Garden Q&A: How to go hunting for Asiatic garden beetles or earwigs

For The Baltimore Sun

Our purple coneflowers bloom and within 24 hours the petals disappear! It’s been a problem for years. We’ve sprayed for slugs and bugs. We dug up all the flowers several times and put in new soil. Nothing works! I hate to turn the bed into grass, since bees and butterflies visit frequently.

The petals are being eaten by Asiatic garden beetles or earwigs. Asiatic garden beetles hide during the day and emerge at night to fly and feed. They are attracted to light. You can go beetle hunting with a flash light or light trap at night. They drop when disturbed, so hold a container of soapy water under them, disturb them and they drop right in. For high populations, a residual insecticide can be used. But in your situation, you don't want to apply it to flowers that have pollinating insects. For the night-feeding earwigs, you can use traps. Find traps and tips by searching “earwigs” and “asiatic garden beetle” on the HGIC website.

My trees are dropping leaves this summer — and not just the river birch which always does it. Maybe 25 percent of the river birch turns yellow as early as June, the leaves drop, then it seems to taper-off and the tree appears healthy again. But now that other trees are doing it, I wonder if something is spreading?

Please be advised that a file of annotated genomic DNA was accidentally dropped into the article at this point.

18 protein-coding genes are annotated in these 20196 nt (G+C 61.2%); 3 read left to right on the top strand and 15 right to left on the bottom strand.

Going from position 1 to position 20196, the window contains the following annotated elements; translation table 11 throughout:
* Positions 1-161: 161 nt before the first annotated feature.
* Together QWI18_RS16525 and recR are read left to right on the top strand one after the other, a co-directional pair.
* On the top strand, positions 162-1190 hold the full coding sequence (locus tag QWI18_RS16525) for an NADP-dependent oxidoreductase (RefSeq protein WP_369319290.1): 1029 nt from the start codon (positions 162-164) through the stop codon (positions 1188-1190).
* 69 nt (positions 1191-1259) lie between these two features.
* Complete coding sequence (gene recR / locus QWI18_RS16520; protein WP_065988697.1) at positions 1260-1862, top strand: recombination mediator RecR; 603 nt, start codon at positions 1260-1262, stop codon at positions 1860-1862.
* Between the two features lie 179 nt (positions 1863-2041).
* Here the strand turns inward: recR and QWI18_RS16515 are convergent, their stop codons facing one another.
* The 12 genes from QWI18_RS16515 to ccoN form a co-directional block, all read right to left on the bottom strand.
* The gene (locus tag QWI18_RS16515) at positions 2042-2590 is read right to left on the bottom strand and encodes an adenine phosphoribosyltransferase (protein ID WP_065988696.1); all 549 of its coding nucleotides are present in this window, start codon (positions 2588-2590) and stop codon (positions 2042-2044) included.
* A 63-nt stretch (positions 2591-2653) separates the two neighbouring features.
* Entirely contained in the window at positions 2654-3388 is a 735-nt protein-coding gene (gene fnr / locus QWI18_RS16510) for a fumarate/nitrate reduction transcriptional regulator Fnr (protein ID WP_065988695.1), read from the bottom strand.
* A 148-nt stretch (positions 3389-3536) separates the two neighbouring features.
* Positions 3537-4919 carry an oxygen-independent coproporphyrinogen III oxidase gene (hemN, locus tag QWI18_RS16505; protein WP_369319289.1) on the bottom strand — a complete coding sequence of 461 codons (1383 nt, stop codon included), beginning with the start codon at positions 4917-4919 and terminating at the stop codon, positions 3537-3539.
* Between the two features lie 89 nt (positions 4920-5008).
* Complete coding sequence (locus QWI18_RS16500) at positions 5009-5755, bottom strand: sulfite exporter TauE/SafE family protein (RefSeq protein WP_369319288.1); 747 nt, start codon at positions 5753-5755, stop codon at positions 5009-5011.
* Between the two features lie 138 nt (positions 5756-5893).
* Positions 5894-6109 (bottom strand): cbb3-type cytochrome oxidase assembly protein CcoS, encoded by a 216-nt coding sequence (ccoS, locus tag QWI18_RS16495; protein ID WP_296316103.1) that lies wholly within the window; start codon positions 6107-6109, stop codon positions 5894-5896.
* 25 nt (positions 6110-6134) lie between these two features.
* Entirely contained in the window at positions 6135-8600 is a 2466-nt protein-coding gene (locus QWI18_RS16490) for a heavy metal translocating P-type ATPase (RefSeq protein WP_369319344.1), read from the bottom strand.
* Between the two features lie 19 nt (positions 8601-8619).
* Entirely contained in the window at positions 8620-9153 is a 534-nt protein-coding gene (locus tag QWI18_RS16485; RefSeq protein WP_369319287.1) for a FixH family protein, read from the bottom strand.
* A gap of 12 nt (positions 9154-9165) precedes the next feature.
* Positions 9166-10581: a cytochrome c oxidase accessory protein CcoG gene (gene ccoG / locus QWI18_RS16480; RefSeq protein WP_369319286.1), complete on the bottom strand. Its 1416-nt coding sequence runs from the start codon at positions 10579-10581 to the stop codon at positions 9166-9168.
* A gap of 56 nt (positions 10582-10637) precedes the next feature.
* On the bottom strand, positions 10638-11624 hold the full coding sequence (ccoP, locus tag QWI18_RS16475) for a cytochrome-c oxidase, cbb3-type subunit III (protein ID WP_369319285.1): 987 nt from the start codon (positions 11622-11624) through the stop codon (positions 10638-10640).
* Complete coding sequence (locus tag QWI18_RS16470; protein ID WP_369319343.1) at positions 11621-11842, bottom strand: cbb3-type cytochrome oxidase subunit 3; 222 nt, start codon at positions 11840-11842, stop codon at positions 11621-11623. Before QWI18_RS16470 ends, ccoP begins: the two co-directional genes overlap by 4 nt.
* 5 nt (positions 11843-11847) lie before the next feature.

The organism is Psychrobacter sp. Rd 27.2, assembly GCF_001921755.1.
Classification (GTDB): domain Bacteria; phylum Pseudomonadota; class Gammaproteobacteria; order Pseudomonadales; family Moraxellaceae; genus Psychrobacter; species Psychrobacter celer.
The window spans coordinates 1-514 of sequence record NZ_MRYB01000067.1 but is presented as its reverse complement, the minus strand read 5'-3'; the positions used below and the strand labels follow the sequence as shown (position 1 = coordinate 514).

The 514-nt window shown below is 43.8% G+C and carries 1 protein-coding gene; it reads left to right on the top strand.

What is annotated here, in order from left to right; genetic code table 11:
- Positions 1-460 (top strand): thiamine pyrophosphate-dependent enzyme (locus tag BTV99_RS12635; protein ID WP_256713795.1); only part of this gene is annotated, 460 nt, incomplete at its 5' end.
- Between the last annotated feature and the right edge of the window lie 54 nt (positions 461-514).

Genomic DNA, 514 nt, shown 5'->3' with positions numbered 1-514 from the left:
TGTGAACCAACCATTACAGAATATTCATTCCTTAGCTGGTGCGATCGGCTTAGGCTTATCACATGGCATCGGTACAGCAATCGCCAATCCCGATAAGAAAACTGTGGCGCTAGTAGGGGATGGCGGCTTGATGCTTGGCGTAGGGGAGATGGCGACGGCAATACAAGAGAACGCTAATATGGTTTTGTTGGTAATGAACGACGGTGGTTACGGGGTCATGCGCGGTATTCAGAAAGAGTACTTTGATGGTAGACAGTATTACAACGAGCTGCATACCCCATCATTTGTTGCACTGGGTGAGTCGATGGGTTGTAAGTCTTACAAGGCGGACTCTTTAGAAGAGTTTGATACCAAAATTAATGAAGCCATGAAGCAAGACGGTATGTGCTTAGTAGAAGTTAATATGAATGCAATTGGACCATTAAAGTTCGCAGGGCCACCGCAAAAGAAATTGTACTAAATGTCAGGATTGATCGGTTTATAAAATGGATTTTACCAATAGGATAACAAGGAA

What you describe is not an uncommon behavior for river birches. They are Maryland natives adapted to moist areas, but often planted in upland situations. They shed interior leaves in reaction to drought. In wet years, leaf spot diseases are common and can cause early defoliation, too. Neither of these types of defoliation is cause for concern though, and should not result in long-term harm to the tree. This year’s leaf drop was exacerbated by the wet spring weather that stimulated lots of growth. Many tree species went overboard producing leaves, then got hit with a mini-drought. So they are off-loading these (extra) leaves, too.

University of Maryland Extension’s Home and Garden Information Center offers free gardening and pest information at extension.umd.edu/hgic. Click “Ask Maryland’s Gardening Experts” to send questions and photos.

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